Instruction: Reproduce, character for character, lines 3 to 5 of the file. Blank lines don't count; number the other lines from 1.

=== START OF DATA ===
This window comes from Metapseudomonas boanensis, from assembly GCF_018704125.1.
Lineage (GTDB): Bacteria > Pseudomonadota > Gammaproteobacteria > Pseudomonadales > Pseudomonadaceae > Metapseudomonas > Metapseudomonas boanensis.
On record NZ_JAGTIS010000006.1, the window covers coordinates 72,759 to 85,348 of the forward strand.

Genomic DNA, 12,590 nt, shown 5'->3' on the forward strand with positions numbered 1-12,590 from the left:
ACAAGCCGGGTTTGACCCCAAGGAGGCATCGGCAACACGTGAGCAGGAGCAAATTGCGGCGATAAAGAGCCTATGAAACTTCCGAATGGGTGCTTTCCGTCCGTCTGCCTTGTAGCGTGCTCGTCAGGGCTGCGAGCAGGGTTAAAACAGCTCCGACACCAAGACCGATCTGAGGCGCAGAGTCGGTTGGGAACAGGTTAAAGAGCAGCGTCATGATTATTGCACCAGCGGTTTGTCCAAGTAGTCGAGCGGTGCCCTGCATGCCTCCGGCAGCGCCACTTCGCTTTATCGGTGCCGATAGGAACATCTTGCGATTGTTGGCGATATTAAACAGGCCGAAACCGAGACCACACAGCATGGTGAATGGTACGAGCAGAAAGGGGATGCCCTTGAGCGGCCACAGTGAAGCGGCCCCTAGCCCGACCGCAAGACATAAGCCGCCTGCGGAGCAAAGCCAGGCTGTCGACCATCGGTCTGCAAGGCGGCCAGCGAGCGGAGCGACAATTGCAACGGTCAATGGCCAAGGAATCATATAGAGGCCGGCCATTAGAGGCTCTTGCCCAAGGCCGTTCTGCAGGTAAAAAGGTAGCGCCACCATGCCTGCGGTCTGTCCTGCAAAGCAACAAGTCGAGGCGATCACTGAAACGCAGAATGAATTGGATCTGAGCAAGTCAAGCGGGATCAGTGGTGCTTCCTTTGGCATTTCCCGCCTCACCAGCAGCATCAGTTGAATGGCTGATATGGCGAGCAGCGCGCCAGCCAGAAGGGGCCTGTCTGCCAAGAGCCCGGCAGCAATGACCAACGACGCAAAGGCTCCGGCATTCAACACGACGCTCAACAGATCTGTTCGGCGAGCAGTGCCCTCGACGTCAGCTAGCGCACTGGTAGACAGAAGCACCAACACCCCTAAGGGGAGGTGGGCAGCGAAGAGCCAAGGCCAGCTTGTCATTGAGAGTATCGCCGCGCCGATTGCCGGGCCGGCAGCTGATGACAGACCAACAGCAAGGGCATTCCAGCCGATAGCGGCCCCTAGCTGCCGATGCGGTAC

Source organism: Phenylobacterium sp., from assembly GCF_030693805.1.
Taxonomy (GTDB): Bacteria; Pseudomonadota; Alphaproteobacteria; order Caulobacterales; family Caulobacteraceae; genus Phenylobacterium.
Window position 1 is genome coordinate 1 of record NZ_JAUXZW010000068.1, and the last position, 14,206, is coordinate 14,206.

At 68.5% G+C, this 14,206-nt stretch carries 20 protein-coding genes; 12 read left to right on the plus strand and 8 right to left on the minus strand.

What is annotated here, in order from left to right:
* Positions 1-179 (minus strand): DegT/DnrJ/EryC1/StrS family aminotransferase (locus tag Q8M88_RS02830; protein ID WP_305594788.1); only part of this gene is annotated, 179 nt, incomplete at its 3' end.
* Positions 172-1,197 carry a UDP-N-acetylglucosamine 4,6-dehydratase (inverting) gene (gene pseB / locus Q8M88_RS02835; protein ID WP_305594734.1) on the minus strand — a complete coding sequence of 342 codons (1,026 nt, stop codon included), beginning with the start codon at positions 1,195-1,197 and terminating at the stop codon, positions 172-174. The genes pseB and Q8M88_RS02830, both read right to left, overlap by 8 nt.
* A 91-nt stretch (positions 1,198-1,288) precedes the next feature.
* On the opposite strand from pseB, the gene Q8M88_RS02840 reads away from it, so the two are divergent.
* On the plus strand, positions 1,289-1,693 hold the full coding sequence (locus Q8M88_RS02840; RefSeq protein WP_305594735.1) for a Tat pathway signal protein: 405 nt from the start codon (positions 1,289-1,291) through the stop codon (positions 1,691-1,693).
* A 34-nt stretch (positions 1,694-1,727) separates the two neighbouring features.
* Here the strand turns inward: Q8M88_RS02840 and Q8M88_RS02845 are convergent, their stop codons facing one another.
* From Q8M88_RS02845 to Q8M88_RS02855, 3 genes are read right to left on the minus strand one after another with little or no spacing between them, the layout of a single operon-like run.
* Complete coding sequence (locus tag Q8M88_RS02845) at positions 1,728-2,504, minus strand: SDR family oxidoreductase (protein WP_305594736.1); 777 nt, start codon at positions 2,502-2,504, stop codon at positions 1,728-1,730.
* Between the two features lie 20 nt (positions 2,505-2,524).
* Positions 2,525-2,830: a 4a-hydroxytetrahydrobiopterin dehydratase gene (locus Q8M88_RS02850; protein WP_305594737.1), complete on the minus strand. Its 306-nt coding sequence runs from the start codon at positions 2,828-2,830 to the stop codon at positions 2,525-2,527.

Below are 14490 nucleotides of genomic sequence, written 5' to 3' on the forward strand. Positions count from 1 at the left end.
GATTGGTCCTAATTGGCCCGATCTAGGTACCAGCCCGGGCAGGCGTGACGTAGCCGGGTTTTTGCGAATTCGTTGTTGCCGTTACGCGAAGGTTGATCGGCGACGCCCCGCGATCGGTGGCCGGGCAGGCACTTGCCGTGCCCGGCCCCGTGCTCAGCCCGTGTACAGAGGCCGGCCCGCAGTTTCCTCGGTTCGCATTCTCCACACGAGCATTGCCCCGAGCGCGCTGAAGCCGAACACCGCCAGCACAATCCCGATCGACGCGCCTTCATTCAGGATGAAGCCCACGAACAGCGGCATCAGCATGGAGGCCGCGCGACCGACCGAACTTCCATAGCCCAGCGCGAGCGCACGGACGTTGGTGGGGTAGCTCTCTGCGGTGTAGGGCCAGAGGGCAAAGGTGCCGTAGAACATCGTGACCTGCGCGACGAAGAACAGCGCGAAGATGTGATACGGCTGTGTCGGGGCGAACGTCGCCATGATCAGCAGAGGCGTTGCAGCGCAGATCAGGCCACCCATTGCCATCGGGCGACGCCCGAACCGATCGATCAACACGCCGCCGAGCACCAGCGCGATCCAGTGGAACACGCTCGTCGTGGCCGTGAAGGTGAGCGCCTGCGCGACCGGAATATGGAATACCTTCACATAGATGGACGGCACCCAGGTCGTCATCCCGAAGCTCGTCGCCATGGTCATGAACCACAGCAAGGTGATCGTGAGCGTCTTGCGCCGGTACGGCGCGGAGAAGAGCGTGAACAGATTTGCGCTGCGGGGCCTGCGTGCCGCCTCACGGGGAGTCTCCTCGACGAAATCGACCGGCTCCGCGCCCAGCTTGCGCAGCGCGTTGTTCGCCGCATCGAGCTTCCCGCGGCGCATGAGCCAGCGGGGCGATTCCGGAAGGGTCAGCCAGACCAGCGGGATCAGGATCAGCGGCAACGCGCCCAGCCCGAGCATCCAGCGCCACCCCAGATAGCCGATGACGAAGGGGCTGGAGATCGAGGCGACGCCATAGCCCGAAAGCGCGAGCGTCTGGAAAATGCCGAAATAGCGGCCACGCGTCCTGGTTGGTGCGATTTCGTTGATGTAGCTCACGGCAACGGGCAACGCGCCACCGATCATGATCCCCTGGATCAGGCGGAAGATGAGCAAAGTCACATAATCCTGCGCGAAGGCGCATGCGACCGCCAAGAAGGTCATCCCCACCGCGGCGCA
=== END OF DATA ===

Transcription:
On record NZ_JAGTIS010000006.1, the window covers coordinates 72,759 to 85,348 of the forward strand.

Genomic DNA, 12,590 nt, shown 5'->3' on the forward strand with positions numbered 1-12,590 from the left:
ACAAGCCGGGTTTGACCCCAAGGAGGCATCGGCAACACGTGAGCAGGAGCAAATTGCGGCGATAAAGAGCCTATGAAACTTCCGAATGGGTGCTTTCCGTCCGTCTGCCTTGTAGCGTGCTCGTCAGGGCTGCGAGCAGGGTTAAAACAGCTCCGACACCAAGACCGATCTGAGGCGCAGAGTCGGTTGGGAACAGGTTAAAGAGCAGCGTCATGATTATTGCACCAGCGGTTTGTCCAAGTAGTCGAGCGGTGCCCTGCATGCCTCCGGCAGCGCCACTTCGCTTTATCGGTGCCGATAGGAACATCTTGCGATTGTTGGCGATATTAAACAGGCCGAAACCGAGACCACACAGCATGGTGAATGGTACGAGCAGAAAGGGGATGCCCTTGAGCGGCCACAGTGAAGCGGCCCCTAGCCCGACCGCAAGACATAAGCCGCCTGCGGAGCAAAGCCAGGCTGTCGACCATCGGTCTGCAAGGCGGCCAGCGAGCGGAGCGACAATTGCAACGGTCAATGGCCAAGGAATCATATAGAGGCCGGCCATTAGAGGCTCTTGCCCAAGGCCGTTCTGCAGGTAAAAAGGTAGCGCCACCATGCCTGCGGTCTGTCCTGCAAAGCAACAAGTCGAGGCGATCACTGAAACGCAGAATGAATTGGATCTGAGCAAGTCAAGCGGGATCAGTGGTGCTTCCTTTGGCATTTCCCGCCTCACCAGCAGCATCAGTTGAATGGCTGATATGGCGAGCAGCGCGCCAGCCAGAAGGGGCCTGTCTGCCAAGAGCCCGGCAGCAATGACCAACGACGCAAAGGCTCCGGCATTCAACACGACGCTCAACAGATCTGTTCGGCGAGCAGTGCCCTCGACGTCAGCTAGCGCACTGGTAGACAGAAGCACCAACACCCCTAAGGGGAGGTGGGCAGCGAAGAGCCAAGGCCAGCTTGTCATTGAGAGTATCGCCGCGCCGATTGCCGGGCCGGCAGCTGATGACAGACCAACAGCAAGGGCATTCCAGCCGATAGCGGCCCCTAGCTGCCGATGCGGTAC